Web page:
Roles

In childhood, siblings may already be fulfilling or anticipating caregiving roles in relation to their brothers or sisters with IDD, which is often referred to as “parentification.” In a sample of 45 young siblings, 80% of siblings reported that they would be the person most responsible for taking care of their brother/sister with IDD in the future (Eisenberg et al. 1998). Other research has suggested that young siblings may serve as interventionists or teachers for their brothers/sisters with IDD (Shivers & Plavnick, 2015).

Needs and Supports

Many young siblings report receiving limited information and guidance about the disability and support needs of their brother/sister with IDD (Conway & Meyer, 2008). Thankfully, there is an internationally renowned program named “Sibshops” (Meyer & Vedasy, 2007). Sibshops use a group model wherein young siblings, ages 8 to 13, can share their feelings and experiences with other siblings of individuals with IDD. Although there is limited research about the effectiveness of the Sibshops model, it has been widely used throughout the world to support young siblings (Meyer & Vedasy, 2007).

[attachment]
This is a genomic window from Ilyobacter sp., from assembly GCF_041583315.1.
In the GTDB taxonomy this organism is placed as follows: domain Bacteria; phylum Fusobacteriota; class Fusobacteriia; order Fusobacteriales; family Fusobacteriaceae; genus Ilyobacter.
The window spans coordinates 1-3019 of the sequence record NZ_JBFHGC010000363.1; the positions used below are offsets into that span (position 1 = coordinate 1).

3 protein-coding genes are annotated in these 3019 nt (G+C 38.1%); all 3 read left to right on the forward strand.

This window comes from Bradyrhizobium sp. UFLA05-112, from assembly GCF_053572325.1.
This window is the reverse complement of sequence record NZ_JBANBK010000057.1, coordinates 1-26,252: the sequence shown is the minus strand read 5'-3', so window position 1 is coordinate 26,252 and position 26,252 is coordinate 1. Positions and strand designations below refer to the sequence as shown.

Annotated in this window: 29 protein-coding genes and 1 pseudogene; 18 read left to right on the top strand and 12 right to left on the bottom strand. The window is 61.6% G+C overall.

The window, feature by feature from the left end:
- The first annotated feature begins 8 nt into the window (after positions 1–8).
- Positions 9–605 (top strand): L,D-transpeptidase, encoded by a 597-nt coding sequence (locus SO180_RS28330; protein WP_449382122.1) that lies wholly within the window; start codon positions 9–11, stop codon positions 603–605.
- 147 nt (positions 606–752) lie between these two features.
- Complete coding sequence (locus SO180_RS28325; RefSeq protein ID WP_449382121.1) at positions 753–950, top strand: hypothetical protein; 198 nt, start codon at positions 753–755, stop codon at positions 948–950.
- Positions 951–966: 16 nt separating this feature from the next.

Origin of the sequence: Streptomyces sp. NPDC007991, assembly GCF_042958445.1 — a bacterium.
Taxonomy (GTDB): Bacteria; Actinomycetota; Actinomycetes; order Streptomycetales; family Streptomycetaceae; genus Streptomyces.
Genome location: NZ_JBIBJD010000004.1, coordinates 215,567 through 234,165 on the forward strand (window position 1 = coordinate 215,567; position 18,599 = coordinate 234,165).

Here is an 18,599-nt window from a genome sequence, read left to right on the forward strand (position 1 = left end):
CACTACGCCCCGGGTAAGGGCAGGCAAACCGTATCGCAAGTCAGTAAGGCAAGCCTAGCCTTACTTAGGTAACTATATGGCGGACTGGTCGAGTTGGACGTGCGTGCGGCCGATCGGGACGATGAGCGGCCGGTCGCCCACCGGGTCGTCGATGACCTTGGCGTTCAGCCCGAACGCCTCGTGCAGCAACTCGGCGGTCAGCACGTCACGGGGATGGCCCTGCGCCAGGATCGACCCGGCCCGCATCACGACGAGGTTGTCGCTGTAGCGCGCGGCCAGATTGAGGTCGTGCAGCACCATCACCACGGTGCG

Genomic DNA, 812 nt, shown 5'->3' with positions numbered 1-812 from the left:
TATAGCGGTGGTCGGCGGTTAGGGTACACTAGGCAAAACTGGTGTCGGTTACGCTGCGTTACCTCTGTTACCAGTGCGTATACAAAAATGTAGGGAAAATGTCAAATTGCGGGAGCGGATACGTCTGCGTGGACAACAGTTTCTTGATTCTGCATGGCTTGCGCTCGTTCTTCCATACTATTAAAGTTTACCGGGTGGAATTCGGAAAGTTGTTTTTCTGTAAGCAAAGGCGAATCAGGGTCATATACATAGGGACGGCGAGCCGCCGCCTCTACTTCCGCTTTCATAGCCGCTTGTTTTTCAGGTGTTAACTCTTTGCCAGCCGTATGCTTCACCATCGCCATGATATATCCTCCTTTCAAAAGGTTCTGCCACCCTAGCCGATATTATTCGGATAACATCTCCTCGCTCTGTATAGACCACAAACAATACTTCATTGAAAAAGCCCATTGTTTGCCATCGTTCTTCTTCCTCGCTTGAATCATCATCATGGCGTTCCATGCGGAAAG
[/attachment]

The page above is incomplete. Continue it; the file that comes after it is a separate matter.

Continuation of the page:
A middle-school-aged brother and sister riding their bikes and smiling at each other.

Adolescence

Experiences

Overall, as siblings become adolescents there is often reduced positivity toward their brothers/sisters with IDD, time spent with each other, and mutual interest (Petalas et al., 2012). Further, adolescent siblings start to become aware of the social aspects of disability, which often makes adolescent siblings wary of the reactions of their peers towards their brothers/sisters with IDD. For example, adolescent siblings may be anxious about how they tell friends about their brothers/sisters with IDD (Petalas et al., 2012). In an interview study with 19 adolescent siblings, 89% of siblings reported that others do not accept their brothers/sisters with IDD (Opperman & Alant, 2003).

As with childhood, adolescence brings positive and negative sibling experiences. For example, due to their brothers/sisters with IDD, adolescent siblings report increased tolerance, understanding of disability, and diversity, and shared moments of fun and pleasure (Meyer & Holl, 2014). On the other hand, adolescent siblings of individuals with (versus without) IDD also report increased pity, anxiety, and guilt (Shivers & Dykens, 2017; Opperman & Alant, 2003).

Roles